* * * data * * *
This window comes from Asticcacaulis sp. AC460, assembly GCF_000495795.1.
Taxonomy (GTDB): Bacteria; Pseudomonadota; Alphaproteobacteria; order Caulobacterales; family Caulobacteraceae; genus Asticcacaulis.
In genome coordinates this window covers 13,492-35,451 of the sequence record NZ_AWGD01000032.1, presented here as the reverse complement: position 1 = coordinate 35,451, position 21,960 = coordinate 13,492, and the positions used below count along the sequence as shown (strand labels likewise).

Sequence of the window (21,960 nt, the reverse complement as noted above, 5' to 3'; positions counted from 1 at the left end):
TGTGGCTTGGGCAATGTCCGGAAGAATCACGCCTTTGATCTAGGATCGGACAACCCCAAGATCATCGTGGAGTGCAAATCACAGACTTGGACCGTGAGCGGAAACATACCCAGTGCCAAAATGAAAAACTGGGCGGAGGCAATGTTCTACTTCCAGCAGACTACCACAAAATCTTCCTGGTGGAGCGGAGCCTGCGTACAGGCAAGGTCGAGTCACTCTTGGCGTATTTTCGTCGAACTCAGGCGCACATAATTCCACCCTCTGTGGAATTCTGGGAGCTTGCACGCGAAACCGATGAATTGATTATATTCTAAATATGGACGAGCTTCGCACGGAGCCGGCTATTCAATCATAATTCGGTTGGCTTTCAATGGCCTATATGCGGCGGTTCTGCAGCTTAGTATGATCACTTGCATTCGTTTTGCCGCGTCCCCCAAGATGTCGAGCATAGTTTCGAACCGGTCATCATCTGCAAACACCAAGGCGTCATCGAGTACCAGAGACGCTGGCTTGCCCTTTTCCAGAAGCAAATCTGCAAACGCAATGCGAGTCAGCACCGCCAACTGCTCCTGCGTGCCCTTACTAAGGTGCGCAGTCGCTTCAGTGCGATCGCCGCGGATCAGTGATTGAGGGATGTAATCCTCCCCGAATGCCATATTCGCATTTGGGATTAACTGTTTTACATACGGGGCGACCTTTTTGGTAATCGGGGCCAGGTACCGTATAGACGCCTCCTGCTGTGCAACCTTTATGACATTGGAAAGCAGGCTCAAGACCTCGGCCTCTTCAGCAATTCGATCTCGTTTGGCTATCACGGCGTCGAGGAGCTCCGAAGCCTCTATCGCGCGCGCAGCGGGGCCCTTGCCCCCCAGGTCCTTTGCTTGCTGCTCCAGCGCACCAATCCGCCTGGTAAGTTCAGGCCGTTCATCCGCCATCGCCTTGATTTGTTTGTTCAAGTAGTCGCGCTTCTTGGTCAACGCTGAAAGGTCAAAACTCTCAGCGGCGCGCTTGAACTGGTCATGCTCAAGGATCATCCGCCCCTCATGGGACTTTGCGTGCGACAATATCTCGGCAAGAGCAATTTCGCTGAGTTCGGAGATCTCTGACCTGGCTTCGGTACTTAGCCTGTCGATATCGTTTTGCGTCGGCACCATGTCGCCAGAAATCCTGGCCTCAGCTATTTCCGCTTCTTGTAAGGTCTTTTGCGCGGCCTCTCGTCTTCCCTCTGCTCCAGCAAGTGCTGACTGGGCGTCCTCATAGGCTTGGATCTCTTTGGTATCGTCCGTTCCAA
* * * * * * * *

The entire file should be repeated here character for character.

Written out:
This window comes from Asticcacaulis sp. AC460, assembly GCF_000495795.1.
Taxonomy (GTDB): Bacteria; Pseudomonadota; Alphaproteobacteria; order Caulobacterales; family Caulobacteraceae; genus Asticcacaulis.
In genome coordinates this window covers 13,492-35,451 of the sequence record NZ_AWGD01000032.1, presented here as the reverse complement: position 1 = coordinate 35,451, position 21,960 = coordinate 13,492, and the positions used below count along the sequence as shown (strand labels likewise).

Sequence of the window (21,960 nt, the reverse complement as noted above, 5' to 3'; positions counted from 1 at the left end):
TGTGGCTTGGGCAATGTCCGGAAGAATCACGCCTTTGATCTAGGATCGGACAACCCCAAGATCATCGTGGAGTGCAAATCACAGACTTGGACCGTGAGCGGAAACATACCCAGTGCCAAAATGAAAAACTGGGCGGAGGCAATGTTCTACTTCCAGCAGACTACCACAAAATCTTCCTGGTGGAGCGGAGCCTGCGTACAGGCAAGGTCGAGTCACTCTTGGCGTATTTTCGTCGAACTCAGGCGCACATAATTCCACCCTCTGTGGAATTCTGGGAGCTTGCACGCGAAACCGATGAATTGATTATATTCTAAATATGGACGAGCTTCGCACGGAGCCGGCTATTCAATCATAATTCGGTTGGCTTTCAATGGCCTATATGCGGCGGTTCTGCAGCTTAGTATGATCACTTGCATTCGTTTTGCCGCGTCCCCCAAGATGTCGAGCATAGTTTCGAACCGGTCATCATCTGCAAACACCAAGGCGTCATCGAGTACCAGAGACGCTGGCTTGCCCTTTTCCAGAAGCAAATCTGCAAACGCAATGCGAGTCAGCACCGCCAACTGCTCCTGCGTGCCCTTACTAAGGTGCGCAGTCGCTTCAGTGCGATCGCCGCGGATCAGTGATTGAGGGATGTAATCCTCCCCGAATGCCATATTCGCATTTGGGATTAACTGTTTTACATACGGGGCGACCTTTTTGGTAATCGGGGCCAGGTACCGTATAGACGCCTCCTGCTGTGCAACCTTTATGACATTGGAAAGCAGGCTCAAGACCTCGGCCTCTTCAGCAATTCGATCTCGTTTGGCTATCACGGCGTCGAGGAGCTCCGAAGCCTCTATCGCGCGCGCAGCGGGGCCCTTGCCCCCCAGGTCCTTTGCTTGCTGCTCCAGCGCACCAATCCGCCTGGTAAGTTCAGGCCGTTCATCCGCCATCGCCTTGATTTGTTTGTTCAAGTAGTCGCGCTTCTTGGTCAACGCTGAAAGGTCAAAACTCTCAGCGGCGCGCTTGAACTGGTCATGCTCAAGGATCATCCGCCCCTCATGGGACTTTGCGTGCGACAATATCTCGGCAAGAGCAATTTCGCTGAGTTCGGAGATCTCTGACCTGGCTTCGGTACTTAGCCTGTCGATATCGTTTTGCGTCGGCACCATGTCGCCAGAAATCCTGGCCTCAGCTATTTCCGCTTCTTGTAAGGTCTTTTGCGCGGCCTCTCGTCTTCCCTCTGCTCCAGCAAGTGCTGACTGGGCGTCCTCATAGGCTTGGATCTCTTTGGTATCGTCCGTTCCAA